Mexican Motor Carriers Can Apply to Cross Border for Long-Haul Trucking

January 26, 2015

The U.S. Department of Transportation announced that Mexican motor carriers will soon be able to apply for authority to conduct long-haul, cross-border trucking services in the United States.

The policy change marks a milestone in the implementation of the North American Free Trade Agreement and is expected to result in the permanent termination of more than $2 billion in annual retaliatory tariffs on U.S. goods. It follows a three-year pilot program that tested and validated the safety of Mexican trucking companies to operate long-haul in the United States, the DOT said.

“Data from the three-year pilot program, and additional analysis on almost 1,000 other Mexican long-haul trucking companies that transport goods into the United States, proved that Mexican carriers demonstrate a level of safety at least as high as their American and Canadian counterparts,” said Transportation Secretary Anthony Foxx in the department’s announcement.

Fifteen trucking companies from Mexico enrolled in the pilot that ended in October 2014, crossing the border more than 28,000 times, traveling more than 1.5 million miles in-country and undergoing more than 5,500 safety inspections by American officials.

Data collected on the pilot carriers, and an additional 952 Mexican-owned trucking companies that also operated long-haul in the United States during the same 36-month period under a pre-existing authority, showed that companies from Mexico had violation, driver and vehicle out-of-service rates that met the level of safety as American and Canadian-domiciled motor carriers.

In 2001, a NAFTA Dispute Settlement panel ruled the United States was not in compliance with the cross-border trucking provisions of the agreement. After a 2009 appropriations bill halted a previous demonstration project, Mexico exercised its option to take retaliatory measures granted by a NAFTA Arbitration Panel and imposed more than $2 billion in annual tariffs on exports of U.S. agriculture, personal care products and manufacturing goods.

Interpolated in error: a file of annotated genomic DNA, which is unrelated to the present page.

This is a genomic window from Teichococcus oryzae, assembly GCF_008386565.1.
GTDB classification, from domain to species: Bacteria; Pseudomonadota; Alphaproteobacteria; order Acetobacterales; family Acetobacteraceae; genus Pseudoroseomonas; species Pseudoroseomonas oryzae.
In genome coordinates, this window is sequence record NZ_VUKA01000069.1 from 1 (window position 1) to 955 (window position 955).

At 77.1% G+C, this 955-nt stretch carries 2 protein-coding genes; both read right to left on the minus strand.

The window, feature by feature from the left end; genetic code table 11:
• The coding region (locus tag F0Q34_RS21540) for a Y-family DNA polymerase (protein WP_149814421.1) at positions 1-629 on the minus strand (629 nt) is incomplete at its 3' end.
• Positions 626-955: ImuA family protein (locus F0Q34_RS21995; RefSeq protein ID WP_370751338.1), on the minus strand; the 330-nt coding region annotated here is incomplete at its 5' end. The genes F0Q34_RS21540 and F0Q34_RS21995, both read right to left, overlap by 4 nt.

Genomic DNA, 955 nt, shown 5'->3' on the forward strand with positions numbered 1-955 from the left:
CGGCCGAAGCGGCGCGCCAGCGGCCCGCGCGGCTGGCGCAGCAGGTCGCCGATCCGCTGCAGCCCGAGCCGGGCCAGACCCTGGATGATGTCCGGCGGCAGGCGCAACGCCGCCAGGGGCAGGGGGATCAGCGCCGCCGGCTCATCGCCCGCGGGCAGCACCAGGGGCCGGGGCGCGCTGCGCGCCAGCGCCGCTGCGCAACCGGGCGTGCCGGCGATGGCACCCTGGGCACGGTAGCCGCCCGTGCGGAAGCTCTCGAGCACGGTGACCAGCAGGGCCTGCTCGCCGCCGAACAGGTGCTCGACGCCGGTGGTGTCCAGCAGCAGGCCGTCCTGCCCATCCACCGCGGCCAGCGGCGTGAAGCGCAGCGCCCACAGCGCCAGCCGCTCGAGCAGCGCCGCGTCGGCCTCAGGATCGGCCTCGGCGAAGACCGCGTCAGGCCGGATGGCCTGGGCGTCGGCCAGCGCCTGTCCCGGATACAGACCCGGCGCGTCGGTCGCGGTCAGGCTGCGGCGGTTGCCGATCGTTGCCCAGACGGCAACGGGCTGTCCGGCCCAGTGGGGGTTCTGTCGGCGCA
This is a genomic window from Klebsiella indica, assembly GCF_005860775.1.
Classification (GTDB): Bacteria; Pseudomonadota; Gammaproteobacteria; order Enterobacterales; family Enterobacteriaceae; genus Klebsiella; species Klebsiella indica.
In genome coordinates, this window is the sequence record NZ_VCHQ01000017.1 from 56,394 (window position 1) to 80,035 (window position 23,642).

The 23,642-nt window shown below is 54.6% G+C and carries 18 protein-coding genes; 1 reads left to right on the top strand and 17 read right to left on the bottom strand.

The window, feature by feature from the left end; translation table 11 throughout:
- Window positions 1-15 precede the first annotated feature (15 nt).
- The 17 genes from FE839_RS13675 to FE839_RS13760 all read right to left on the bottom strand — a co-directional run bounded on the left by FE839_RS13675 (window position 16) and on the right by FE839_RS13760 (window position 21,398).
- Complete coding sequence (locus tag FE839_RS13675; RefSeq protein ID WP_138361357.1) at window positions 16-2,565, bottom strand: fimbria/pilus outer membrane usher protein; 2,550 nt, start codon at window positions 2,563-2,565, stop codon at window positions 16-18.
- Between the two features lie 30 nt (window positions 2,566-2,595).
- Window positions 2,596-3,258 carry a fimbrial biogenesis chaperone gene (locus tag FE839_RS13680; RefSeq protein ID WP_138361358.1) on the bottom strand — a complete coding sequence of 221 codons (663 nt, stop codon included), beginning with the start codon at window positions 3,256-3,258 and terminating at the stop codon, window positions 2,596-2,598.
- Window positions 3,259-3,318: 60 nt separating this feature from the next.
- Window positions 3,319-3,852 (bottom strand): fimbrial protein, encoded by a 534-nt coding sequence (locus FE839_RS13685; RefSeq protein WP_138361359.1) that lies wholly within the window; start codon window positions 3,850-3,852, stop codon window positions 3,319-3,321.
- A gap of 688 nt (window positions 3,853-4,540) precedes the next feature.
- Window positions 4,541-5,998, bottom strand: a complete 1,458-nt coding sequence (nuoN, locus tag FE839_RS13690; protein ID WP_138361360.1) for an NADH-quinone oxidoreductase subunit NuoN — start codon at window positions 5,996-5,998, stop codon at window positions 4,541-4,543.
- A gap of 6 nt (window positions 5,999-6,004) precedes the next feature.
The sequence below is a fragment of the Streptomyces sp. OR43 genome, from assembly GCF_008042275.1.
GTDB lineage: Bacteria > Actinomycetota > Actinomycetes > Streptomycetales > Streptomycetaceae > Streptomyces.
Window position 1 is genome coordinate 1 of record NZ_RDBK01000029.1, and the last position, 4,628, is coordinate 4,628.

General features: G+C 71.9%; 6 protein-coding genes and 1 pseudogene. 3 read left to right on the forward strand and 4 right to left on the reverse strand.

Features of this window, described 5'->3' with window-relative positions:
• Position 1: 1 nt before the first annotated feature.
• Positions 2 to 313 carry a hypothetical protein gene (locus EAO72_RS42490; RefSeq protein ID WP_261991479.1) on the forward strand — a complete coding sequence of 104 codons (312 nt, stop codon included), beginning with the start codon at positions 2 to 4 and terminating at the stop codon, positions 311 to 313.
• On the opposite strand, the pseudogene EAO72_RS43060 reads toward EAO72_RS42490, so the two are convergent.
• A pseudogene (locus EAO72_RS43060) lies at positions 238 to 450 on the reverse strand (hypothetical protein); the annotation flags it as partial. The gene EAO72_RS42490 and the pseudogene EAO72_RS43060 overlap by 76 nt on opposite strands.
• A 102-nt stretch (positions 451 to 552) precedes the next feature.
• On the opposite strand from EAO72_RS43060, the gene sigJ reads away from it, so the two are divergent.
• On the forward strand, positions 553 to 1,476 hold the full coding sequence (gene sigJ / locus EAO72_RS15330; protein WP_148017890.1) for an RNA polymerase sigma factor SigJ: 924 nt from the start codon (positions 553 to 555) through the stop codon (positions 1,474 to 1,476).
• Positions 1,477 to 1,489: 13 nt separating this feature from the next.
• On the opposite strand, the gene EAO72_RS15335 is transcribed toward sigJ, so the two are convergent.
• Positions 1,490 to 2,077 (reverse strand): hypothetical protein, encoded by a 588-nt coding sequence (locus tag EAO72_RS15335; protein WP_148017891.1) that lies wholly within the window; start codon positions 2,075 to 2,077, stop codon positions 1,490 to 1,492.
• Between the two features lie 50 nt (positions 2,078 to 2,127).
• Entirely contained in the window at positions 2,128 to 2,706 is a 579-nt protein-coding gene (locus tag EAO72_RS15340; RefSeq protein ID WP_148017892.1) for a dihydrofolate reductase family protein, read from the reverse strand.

Mexico suspended the tariffs after the new pilot program began in 2011 and previously said it would terminate the tariffs permanently when U.S.-Mexican trucking operations are normalized.

Companies from Mexico that apply for long-haul operating authority will be required to pass a Pre-Authorization Safety Audit to confirm they have adequate safety management programs in place, including systems for monitoring hours-of-service and to conduct drug testing using an HHS-certified lab.

Additionally, all drivers must possess a valid U.S. Commercial Driver’s License or a Mexican Licencia Federal de Conductor, and must meet the agency’s English language proficiency requirements.

Like Canadian companies that are granted U.S. operating authority, carriers and drivers from Mexico are required to comply with all laws and regulations, including regular border and random roadside inspections.

Once the motor carrier is approved, their vehicles will be required to undergo a 37-point North American Standard Level 1 inspection every 90 days for at least four years.

American trucking companies have been able to apply for and operate long-haul routes in Mexico through NAFTA since 2007. Currently, five U.S. companies use this authority to transport international goods into Mexico.

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